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Hadrian's Wall

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(CC) Photo: Jochen Bihn
Hadrian´s Wall near Housesteads Fort.

Hadrian's Wall is a UNESCO world heritage site that was built by the Romans, under direct orders from the Emperor Hadrian, between 122 and 130 AD. The wall marked the northern edge of Rome's Empire at that time. It runs across the isthmus in the middle of the Island of Great Britain from the Solway Firth in the west to Wallsend near Newcastle in the east: a distance of 73 miles. Just 8 years after the wall's completion, near the beginning of the reign of Emperor Antoninus, the wall was abandoned in favour of a new frontier about 100 miles north. Hadrian's wall was re-occupied in 164 AD and remained garrisoned until the Roman army left Britain around the end of the 4th century.

The Emperor Hadrian reigned from 117 to 138 A.D. He had inherited an empire that had been aggressively expansionist. However, by the second century, Rome's expansion had slowed and the Empire had reached its peak size. Hadrian sought to consolidate his empire rather than to expand it. In 122 A.D., he visited the Island of Britain. The majority of the island had long been under Roman rule. However, the north remained untamed. Hadrian wanted to fix the frontier and provide a permanent defence of Roman lands. To this end he ordered the construction of a wall across a narrow point of Britain, dividing Rome from the barbarian lands to the north.

The Tyne and South Tyne river valleys provided a communications route from east to west through the high hills and mountains that run up the centre of Britain. A line of forts already existed across the isthmus to protect this route. The wall was built just north of these forts, following the most advantageous terrain where possible. The route begins near Newcastle in the east. From there it runs along a ridge that forms the north of the Tyne valley for a distance of around 50 km (30 miles). It then makes use of a line of north facing crags. At the end of the crags it follows the ridge on the north side of the valley of the rivers Irthing and Eden until it nears Carlisle. For the last 56km (34 miles), the wall runs along the southern edge of the Solway Firth as far as Bowness.

The initial construction of the wall was stone for the eastern section of 80 km (50 miles) and a turf and timber wall for the remaining western 50 km (30 miles). The western section would later be upgraded to stone. The wall was to be 2.92 metres wide (10 Roman feet) and estimated to have a design height of 4.3 metres (15 Roman feet). The turf wall section was 5.84 metres (20 Roman feet) wide and of similar height to the stone section. A ditch was dug beyond the wall except where the line of crags made such a ditch unnecessary. There was a gate every mile along the length, set within a tower. A small enclosure containing a barrack building was set behind each gate. These are known as milecastles. Two turrets lay equidistant between each milecastle. Artists' reconstructions typically depict the wall with a walkway along the top, akin to the Great Wall of China. However, there is no evidence pointing to the existence of such a walkway, the top of the wall having long since been lost. Some experts assert that the frequency of turrets and milecastles made such a walkway superfluous.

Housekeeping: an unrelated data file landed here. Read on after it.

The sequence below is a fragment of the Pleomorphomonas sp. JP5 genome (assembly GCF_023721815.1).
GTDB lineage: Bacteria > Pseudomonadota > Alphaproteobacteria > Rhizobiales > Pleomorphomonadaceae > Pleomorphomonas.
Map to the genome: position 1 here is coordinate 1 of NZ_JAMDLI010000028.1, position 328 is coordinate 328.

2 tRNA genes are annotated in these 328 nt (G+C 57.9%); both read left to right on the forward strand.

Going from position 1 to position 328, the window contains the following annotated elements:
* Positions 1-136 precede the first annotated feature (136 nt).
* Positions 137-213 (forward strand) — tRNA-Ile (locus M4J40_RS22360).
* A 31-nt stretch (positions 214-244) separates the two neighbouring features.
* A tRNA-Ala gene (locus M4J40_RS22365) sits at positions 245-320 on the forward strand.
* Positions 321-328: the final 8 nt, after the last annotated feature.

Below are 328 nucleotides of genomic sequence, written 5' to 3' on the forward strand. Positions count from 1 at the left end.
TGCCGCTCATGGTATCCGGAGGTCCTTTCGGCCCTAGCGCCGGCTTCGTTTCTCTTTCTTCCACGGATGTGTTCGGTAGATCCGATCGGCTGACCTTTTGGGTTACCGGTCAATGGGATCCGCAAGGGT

The wall's design was significantly altered while still under construction. New forts were constructed abutting the wall or even straddling it. Another addition was a trench dug slightly to the south of the wall. This was known as the Vallum. It is such a large earth work that even 800 years later, the Venerable Bede mentions it in his descriptions. The Vallum restricted the number of crossing points on the wall. Rather than a gate at every milecastle, people could now only cross at the forts. The purpose of this second, southern defence remain unclear. It greatly restricts travel across the frontier. It is speculated that the Vallum served to defend against potential trouble south of the wall. A war within Roman Britain can be dated to this time.

The size of the wall was also altered. The width narrowed to just 2.34 metres (8 Roman feet). There is also a marked decrease in the quality of workmanship. The point in construction where these changes were made can still be seen in one section of the wall. The foundation of this section had been constructed to the 10 feet width but the main height is 8 feet wide. This results in a step part the way up this section of the wall.

Between the Wall and the Vallum, a roadway was constructed. This would have allowed troops to travel quickly along the length of the wall as required. Large sections of this route are still used today. Another the roadway was built some distance south of the Vallum. This provided a second line of defence. The road itself would have been a strong defensive line. Following normal Roman road building techniques, it would have been raised above the surrounding landscape with a ditch on either side. The route of the roads also make full use of the topography to assist defence, following high ground and ridge lines wherever practical.

A large proportion of the stones making up the Wall were removed for other building projects, leaving only a fragmentary "wall" at the present day.